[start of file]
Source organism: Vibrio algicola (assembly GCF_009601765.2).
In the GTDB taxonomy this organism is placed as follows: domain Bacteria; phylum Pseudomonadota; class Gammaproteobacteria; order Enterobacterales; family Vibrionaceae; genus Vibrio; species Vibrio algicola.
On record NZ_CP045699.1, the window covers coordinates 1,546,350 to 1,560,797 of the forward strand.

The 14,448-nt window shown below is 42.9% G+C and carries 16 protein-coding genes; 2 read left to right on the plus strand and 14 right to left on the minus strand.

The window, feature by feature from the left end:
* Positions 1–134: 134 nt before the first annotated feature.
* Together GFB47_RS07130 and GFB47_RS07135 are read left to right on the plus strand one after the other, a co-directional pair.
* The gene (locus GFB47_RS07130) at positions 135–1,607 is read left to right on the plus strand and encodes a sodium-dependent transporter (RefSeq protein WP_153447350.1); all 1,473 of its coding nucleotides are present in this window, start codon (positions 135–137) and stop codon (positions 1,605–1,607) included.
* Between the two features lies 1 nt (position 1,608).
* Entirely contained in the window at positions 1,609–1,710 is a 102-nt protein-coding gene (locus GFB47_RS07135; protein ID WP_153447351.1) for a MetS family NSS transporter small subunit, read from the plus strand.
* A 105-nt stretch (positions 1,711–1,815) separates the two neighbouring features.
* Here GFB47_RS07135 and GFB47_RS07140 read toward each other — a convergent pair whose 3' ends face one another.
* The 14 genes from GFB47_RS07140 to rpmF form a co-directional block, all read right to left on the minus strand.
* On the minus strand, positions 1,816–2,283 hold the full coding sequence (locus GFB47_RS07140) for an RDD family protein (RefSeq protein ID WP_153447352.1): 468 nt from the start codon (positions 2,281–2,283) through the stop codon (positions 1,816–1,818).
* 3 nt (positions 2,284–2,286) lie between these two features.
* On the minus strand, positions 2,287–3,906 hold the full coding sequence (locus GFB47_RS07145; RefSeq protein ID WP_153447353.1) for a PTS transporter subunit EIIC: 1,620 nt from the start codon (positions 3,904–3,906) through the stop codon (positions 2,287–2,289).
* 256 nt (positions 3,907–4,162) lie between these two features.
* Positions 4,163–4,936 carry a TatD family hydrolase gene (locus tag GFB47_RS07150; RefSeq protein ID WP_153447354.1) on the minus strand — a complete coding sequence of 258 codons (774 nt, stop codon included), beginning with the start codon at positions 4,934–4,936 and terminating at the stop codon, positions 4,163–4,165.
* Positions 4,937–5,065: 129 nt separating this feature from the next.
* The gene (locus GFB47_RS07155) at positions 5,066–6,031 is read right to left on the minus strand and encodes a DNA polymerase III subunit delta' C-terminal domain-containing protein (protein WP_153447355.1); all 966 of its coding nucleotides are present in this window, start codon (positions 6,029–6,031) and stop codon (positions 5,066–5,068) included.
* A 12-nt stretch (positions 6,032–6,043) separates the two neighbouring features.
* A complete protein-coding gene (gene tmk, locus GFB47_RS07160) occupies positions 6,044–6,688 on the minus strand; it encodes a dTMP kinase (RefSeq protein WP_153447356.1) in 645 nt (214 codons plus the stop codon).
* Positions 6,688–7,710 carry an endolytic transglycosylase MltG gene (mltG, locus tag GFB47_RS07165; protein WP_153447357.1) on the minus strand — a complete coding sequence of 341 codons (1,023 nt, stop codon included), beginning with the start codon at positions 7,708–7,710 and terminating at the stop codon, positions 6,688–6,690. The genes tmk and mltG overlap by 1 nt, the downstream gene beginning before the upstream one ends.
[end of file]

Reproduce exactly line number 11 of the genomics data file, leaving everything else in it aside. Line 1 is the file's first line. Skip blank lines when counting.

* A 105-nt stretch (positions 1,711–1,815) separates the two neighbouring features.